Mark Whiteway - Epic Sci-Fi Adventure Featuring an Ancient Destructive Technology

Mark Whiteway - Epic Sci-Fi Adventure Featuring an Ancient Destructive Technology

Writing SciFi has been a long-held ambition for Mark Whiteway. As a kid, he read everything - H.G. Wells, Jules Verne, Robert Heinlein, etc., etc. At twelve years old, he wrote a novella. Following that, life intervened, and it was only in April '09 that Mark determined that he wanted to get back to writing. He had several ideas running around in his head for some time, of which the Lodestone concept was probably the strongest. As our Author of the Day, he tells us more about the trilogy.

Please give us a short introduction to what The Sea of Storms is about.

The Sea of Storms is the first in a set of six books centered on Kelanni – a planet in trinary system.

“On the planet Kelanni, life is cheap. With the aid of the fearsome "Keltar" enforcers in their flying cloaks, a ruthless invader is forcing the native people to mine the colloquially named "lodestone" - a substance from another universe with infinitely destructive power. The only ones who can stop him are a tiny girl with a fiery disposition, a former Keltar, a failed revolutionary, a musician and the mysterious creature, Boxx, who seems to speak only in riddles.”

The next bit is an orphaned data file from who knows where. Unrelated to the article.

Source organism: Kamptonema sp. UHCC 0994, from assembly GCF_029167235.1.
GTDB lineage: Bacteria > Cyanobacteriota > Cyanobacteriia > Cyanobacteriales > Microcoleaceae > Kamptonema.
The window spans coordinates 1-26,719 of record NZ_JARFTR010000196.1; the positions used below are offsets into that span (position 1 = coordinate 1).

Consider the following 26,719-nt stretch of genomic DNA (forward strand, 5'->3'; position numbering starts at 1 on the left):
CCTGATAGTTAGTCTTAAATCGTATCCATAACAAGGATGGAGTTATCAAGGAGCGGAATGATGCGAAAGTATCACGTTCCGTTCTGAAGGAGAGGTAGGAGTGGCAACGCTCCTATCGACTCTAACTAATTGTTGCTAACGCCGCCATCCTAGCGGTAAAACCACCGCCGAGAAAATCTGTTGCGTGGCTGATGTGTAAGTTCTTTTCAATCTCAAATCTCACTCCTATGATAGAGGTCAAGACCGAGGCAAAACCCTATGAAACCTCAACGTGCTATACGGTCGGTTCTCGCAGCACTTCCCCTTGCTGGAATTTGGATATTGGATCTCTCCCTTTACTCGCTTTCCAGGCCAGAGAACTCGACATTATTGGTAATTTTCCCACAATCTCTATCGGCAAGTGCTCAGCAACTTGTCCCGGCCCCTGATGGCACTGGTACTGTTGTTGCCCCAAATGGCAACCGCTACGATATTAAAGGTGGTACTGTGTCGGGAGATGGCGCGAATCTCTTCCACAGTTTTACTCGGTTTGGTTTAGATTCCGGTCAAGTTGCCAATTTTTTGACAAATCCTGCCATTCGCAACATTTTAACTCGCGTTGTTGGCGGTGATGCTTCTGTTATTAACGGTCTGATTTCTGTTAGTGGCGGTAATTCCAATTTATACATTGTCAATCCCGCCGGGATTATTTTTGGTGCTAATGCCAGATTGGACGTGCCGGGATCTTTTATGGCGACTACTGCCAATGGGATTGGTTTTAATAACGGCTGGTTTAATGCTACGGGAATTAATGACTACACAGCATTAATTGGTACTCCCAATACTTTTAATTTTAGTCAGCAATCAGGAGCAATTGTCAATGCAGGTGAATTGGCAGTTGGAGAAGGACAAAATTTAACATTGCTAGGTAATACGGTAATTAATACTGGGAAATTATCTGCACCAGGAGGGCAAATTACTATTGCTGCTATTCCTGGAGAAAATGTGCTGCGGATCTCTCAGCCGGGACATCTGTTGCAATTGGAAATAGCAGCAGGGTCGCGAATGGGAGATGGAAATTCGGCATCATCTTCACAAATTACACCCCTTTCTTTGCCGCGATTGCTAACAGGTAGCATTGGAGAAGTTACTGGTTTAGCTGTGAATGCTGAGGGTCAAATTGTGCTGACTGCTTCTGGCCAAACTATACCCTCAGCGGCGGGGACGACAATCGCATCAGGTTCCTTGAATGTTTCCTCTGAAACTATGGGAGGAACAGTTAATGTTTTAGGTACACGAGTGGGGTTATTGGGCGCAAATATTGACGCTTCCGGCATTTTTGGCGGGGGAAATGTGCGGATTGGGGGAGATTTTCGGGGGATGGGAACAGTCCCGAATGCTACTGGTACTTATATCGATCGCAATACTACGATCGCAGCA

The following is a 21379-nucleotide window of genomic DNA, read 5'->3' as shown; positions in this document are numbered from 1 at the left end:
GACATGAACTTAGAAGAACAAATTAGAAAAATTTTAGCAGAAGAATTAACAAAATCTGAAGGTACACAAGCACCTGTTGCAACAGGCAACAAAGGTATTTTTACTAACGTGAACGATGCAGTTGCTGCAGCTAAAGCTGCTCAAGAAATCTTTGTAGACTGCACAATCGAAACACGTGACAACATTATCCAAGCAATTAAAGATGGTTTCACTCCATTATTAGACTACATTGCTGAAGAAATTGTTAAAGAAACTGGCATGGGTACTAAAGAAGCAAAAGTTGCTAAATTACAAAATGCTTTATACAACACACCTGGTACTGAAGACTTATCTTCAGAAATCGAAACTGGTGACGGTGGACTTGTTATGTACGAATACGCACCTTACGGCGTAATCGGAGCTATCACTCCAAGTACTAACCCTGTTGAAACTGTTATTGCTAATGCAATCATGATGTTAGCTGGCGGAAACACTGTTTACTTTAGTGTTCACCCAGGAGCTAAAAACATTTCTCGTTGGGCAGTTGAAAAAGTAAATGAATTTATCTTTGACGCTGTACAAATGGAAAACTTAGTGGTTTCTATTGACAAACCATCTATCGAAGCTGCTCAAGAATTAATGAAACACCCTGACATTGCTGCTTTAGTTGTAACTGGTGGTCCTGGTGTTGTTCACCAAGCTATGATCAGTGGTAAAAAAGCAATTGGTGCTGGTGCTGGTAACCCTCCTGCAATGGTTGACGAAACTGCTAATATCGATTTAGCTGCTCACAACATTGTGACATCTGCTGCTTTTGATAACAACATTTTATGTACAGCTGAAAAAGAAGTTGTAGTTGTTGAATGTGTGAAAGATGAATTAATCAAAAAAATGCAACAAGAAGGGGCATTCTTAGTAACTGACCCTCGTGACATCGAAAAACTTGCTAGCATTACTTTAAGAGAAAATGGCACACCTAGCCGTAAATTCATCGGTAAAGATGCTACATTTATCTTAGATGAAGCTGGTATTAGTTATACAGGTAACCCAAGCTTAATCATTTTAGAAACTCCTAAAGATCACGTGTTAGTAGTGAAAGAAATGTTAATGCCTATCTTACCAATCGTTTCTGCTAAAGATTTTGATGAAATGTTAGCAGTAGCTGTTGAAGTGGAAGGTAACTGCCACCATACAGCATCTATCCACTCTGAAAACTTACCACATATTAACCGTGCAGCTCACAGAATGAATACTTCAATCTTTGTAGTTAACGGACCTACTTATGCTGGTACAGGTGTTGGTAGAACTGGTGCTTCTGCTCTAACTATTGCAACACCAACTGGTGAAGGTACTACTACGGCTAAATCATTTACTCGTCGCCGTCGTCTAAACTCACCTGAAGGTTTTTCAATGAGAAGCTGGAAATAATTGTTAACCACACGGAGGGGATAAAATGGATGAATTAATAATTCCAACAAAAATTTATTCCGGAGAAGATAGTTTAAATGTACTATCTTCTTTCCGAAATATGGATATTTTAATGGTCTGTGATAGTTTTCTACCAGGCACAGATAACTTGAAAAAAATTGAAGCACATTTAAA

Why did you create the planet Kelanni as the backdrop for your story?

Kelanni is tidally locked around a red dwarf star which creates a permanent weather barrier (The Sea of Storms of the title) which divides the planet in two. No one has ever seen what is on the other side!.

Does writing about surreal worlds pose any particular problems?

Yes. Remembering everything! As the world of Kelanni grew with the story, it almost needed an encyclopedia to go with it! What did Annata say during her first speech back in Book One? When did the revolt at Persillan take place? What does a raleketh look like etc, etc? I often forgot the details and had to go back and double-check for accuracy and continuity. Working on a project that size was a definite challenge!

What inspired the concept of "lodestone", a substance with infinitely destructive power?